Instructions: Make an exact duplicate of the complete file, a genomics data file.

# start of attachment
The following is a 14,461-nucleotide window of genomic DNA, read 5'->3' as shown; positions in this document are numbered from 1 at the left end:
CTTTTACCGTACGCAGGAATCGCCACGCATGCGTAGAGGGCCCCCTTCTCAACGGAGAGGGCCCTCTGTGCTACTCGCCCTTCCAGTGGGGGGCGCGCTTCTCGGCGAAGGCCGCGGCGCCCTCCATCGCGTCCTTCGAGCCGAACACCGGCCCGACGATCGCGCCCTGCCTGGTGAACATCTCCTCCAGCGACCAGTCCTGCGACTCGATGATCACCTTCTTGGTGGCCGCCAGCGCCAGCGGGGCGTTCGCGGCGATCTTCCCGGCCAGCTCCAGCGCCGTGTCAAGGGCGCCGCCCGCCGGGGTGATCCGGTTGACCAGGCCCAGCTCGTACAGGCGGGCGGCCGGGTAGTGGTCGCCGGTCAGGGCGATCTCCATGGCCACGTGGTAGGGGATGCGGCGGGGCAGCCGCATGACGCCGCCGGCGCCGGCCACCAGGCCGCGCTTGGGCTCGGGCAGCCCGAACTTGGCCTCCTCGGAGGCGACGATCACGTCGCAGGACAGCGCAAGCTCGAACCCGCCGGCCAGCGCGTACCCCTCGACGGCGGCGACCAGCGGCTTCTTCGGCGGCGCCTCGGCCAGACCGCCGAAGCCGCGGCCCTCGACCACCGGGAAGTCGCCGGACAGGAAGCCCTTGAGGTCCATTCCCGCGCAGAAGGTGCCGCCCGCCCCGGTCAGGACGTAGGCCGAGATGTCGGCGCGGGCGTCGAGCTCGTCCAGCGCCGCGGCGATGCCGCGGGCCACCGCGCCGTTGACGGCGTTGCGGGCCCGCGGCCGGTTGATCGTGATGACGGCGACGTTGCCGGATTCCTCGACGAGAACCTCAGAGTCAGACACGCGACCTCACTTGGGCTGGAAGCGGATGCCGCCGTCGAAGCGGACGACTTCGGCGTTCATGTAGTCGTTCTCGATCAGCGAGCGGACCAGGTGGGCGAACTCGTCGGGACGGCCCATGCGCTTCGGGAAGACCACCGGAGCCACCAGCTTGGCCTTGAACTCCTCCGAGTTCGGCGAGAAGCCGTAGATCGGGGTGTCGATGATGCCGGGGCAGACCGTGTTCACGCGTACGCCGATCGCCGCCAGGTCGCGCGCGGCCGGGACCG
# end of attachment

The following is a 14,461-nucleotide window of genomic DNA, read 5'->3' as shown; positions in this document are numbered from 1 at the left end:
CTTTTACCGTACGCAGGAATCGCCACGCATGCGTAGAGGGCCCCCTTCTCAACGGAGAGGGCCCTCTGTGCTACTCGCCCTTCCAGTGGGGGGCGCGCTTCTCGGCGAAGGCCGCGGCGCCCTCCATCGCGTCCTTCGAGCCGAACACCGGCCCGACGATCGCGCCCTGCCTGGTGAACATCTCCTCCAGCGACCAGTCCTGCGACTCGATGATCACCTTCTTGGTGGCCGCCAGCGCCAGCGGGGCGTTCGCGGCGATCTTCCCGGCCAGCTCCAGCGCCGTGTCAAGGGCGCCGCCCGCCGGGGTGATCCGGTTGACCAGGCCCAGCTCGTACAGGCGGGCGGCCGGGTAGTGGTCGCCGGTCAGGGCGATCTCCATGGCCACGTGGTAGGGGATGCGGCGGGGCAGCCGCATGACGCCGCCGGCGCCGGCCACCAGGCCGCGCTTGGGCTCGGGCAGCCCGAACTTGGCCTCCTCGGAGGCGACGATCACGTCGCAGGACAGCGCAAGCTCGAACCCGCCGGCCAGCGCGTACCCCTCGACGGCGGCGACCAGCGGCTTCTTCGGCGGCGCCTCGGCCAGACCGCCGAAGCCGCGGCCCTCGACCACCGGGAAGTCGCCGGACAGGAAGCCCTTGAGGTCCATTCCCGCGCAGAAGGTGCCGCCCGCCCCGGTCAGGACGTAGGCCGAGATGTCGGCGCGGGCGTCGAGCTCGTCCAGCGCCGCGGCGATGCCGCGGGCCACCGCGCCGTTGACGGCGTTGCGGGCCCGCGGCCGGTTGATCGTGATGACGGCGACGTTGCCGGATTCCTCGACGAGAACCTCAGAGTCAGACACGCGACCTCACTTGGGCTGGAAGCGGATGCCGCCGTCGAAGCGGACGACTTCGGCGTTCATGTAGTCGTTCTCGATCAGCGAGCGGACCAGGTGGGCGAACTCGTCGGGACGGCCCATGCGCTTCGGGAAGACCACCGGAGCCACCAGCTTGGCCTTGAACTCCTCCGAGTTCGGCGAGAAGCCGTAGATCGGGGTGTCGATGATGCCGGGGCAGACCGTGTTCACGCGTACGCCGATCGCCGCCAGGTCGCGCGCGGCCGGGACCG